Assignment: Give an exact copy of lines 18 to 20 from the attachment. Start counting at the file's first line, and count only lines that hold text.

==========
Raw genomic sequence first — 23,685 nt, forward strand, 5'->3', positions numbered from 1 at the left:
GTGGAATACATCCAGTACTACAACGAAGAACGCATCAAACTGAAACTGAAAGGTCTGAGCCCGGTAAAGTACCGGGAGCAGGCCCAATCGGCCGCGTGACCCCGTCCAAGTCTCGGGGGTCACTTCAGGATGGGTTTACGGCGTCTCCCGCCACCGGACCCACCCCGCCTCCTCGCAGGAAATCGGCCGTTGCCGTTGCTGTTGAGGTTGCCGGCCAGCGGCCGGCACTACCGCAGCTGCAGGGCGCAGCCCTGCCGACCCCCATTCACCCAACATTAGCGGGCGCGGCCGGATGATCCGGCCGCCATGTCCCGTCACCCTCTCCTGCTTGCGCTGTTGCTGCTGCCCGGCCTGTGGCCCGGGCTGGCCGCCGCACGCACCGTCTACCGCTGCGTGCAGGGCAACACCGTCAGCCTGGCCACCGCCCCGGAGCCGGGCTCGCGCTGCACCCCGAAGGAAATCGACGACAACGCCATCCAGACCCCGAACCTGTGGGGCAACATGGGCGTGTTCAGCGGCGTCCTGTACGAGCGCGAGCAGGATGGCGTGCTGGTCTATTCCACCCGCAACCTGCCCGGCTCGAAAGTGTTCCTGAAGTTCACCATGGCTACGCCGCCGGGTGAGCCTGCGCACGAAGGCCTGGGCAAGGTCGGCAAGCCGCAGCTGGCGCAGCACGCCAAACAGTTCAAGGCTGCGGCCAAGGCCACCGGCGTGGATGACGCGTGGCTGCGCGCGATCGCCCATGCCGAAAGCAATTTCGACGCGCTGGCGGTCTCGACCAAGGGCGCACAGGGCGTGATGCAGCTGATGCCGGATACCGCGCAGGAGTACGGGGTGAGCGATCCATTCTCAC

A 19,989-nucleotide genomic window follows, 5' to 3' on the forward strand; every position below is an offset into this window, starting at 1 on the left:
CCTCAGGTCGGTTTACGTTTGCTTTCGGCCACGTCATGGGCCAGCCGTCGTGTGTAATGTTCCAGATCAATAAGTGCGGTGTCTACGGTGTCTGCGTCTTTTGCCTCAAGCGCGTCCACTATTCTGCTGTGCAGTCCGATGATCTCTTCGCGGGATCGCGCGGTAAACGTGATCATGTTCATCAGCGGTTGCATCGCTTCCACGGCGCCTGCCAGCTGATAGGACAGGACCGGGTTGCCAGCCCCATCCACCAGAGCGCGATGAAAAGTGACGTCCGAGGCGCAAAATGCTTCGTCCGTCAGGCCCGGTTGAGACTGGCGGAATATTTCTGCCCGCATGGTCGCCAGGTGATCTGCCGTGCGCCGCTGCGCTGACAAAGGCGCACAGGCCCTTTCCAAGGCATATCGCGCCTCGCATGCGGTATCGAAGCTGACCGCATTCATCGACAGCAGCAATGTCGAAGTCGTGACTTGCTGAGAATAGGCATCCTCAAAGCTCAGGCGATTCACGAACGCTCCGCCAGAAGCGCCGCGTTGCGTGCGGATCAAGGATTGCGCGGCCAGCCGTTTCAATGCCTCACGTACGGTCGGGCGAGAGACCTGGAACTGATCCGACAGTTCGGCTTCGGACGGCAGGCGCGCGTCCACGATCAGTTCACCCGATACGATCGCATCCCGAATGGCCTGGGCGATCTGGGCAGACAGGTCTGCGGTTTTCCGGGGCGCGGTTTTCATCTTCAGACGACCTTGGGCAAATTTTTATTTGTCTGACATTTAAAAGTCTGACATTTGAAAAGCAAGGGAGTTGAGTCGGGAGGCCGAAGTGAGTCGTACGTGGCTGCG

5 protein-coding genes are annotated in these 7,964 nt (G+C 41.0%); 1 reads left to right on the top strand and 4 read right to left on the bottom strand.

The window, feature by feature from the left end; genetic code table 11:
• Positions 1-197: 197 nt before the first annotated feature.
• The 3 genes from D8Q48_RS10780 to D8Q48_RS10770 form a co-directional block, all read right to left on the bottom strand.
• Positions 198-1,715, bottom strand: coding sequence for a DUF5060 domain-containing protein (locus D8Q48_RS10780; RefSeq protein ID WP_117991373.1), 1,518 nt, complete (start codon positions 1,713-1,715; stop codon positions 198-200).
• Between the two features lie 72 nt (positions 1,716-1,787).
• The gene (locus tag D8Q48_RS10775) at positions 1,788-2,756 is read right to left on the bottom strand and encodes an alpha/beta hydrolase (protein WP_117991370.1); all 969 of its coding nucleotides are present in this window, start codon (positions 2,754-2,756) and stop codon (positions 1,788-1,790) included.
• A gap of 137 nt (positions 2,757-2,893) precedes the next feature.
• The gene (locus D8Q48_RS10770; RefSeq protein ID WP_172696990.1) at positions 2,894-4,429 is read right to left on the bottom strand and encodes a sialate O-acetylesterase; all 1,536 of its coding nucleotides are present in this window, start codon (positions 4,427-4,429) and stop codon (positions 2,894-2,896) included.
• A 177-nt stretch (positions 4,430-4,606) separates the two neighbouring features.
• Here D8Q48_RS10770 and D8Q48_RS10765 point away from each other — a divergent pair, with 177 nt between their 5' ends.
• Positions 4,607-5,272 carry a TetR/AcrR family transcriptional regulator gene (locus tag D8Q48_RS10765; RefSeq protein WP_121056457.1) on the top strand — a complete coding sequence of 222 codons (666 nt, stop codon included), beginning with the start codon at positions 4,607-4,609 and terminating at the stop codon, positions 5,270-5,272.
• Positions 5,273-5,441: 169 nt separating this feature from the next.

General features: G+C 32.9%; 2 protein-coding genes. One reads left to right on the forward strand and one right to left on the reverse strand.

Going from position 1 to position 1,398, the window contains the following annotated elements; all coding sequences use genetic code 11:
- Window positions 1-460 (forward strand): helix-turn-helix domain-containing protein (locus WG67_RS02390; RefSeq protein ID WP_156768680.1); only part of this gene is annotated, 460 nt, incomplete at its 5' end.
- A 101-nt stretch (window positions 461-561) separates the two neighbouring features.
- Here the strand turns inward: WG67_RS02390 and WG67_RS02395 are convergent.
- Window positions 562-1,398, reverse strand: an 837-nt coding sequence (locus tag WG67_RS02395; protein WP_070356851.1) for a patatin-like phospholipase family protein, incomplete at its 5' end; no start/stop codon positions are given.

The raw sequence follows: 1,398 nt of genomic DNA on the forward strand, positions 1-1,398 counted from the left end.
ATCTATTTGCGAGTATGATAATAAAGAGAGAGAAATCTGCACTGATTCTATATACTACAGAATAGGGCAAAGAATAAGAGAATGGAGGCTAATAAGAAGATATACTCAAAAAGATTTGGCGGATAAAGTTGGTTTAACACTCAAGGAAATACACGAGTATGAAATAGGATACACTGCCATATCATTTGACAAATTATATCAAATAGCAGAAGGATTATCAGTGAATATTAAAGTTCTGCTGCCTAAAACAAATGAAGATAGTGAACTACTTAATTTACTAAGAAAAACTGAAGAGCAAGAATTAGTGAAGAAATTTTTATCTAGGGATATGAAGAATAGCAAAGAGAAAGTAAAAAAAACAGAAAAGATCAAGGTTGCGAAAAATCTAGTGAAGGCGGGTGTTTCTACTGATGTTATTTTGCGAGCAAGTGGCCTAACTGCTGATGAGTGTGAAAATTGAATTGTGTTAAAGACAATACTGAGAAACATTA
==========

General features: G+C 32.9%; 2 protein-coding genes. One reads left to right on the forward strand and one right to left on the reverse strand.

Going from position 1 to position 1,398, the window contains the following annotated elements; all coding sequences use genetic code 11:
- Window positions 1-460 (forward strand): helix-turn-helix domain-containing protein (locus WG67_RS02390; RefSeq protein ID WP_156768680.1); only part of this gene is annotated, 460 nt, incomplete at its 5' end.